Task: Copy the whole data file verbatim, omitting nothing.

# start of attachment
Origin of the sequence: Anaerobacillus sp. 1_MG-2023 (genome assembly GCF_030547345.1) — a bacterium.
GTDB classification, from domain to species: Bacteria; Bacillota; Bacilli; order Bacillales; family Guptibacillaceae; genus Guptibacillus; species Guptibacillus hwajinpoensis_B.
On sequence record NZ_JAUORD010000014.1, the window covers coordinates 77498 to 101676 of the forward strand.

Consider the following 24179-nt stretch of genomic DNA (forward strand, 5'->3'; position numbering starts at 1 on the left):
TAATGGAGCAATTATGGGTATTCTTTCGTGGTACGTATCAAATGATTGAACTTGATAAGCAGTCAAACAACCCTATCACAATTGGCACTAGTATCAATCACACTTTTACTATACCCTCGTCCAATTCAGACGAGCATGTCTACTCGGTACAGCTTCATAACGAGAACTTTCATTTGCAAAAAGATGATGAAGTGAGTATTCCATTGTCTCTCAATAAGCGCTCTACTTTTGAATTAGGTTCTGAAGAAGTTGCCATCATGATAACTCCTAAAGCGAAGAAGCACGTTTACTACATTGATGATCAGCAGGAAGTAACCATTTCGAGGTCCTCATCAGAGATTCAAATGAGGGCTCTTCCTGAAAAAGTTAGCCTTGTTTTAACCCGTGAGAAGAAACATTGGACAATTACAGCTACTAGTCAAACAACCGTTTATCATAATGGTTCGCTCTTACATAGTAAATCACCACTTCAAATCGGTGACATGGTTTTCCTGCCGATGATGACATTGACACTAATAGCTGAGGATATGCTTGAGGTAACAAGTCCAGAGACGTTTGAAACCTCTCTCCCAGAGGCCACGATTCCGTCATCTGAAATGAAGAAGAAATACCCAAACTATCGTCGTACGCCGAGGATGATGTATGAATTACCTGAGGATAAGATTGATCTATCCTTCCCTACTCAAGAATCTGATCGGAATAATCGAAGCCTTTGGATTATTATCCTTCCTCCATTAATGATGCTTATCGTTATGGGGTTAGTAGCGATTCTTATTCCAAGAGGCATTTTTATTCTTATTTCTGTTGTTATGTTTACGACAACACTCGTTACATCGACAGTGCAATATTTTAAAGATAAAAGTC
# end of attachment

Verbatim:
Origin of the sequence: Anaerobacillus sp. 1_MG-2023 (genome assembly GCF_030547345.1) — a bacterium.
GTDB classification, from domain to species: Bacteria; Bacillota; Bacilli; order Bacillales; family Guptibacillaceae; genus Guptibacillus; species Guptibacillus hwajinpoensis_B.
On sequence record NZ_JAUORD010000014.1, the window covers coordinates 77498 to 101676 of the forward strand.

Consider the following 24179-nt stretch of genomic DNA (forward strand, 5'->3'; position numbering starts at 1 on the left):
TAATGGAGCAATTATGGGTATTCTTTCGTGGTACGTATCAAATGATTGAACTTGATAAGCAGTCAAACAACCCTATCACAATTGGCACTAGTATCAATCACACTTTTACTATACCCTCGTCCAATTCAGACGAGCATGTCTACTCGGTACAGCTTCATAACGAGAACTTTCATTTGCAAAAAGATGATGAAGTGAGTATTCCATTGTCTCTCAATAAGCGCTCTACTTTTGAATTAGGTTCTGAAGAAGTTGCCATCATGATAACTCCTAAAGCGAAGAAGCACGTTTACTACATTGATGATCAGCAGGAAGTAACCATTTCGAGGTCCTCATCAGAGATTCAAATGAGGGCTCTTCCTGAAAAAGTTAGCCTTGTTTTAACCCGTGAGAAGAAACATTGGACAATTACAGCTACTAGTCAAACAACCGTTTATCATAATGGTTCGCTCTTACATAGTAAATCACCACTTCAAATCGGTGACATGGTTTTCCTGCCGATGATGACATTGACACTAATAGCTGAGGATATGCTTGAGGTAACAAGTCCAGAGACGTTTGAAACCTCTCTCCCAGAGGCCACGATTCCGTCATCTGAAATGAAGAAGAAATACCCAAACTATCGTCGTACGCCGAGGATGATGTATGAATTACCTGAGGATAAGATTGATCTATCCTTCCCTACTCAAGAATCTGATCGGAATAATCGAAGCCTTTGGATTATTATCCTTCCTCCATTAATGATGCTTATCGTTATGGGGTTAGTAGCGATTCTTATTCCAAGAGGCATTTTTATTCTTATTTCTGTTGTTATGTTTACGACAACACTCGTTACATCGACAGTGCAATATTTTAAAGATAAAAGTC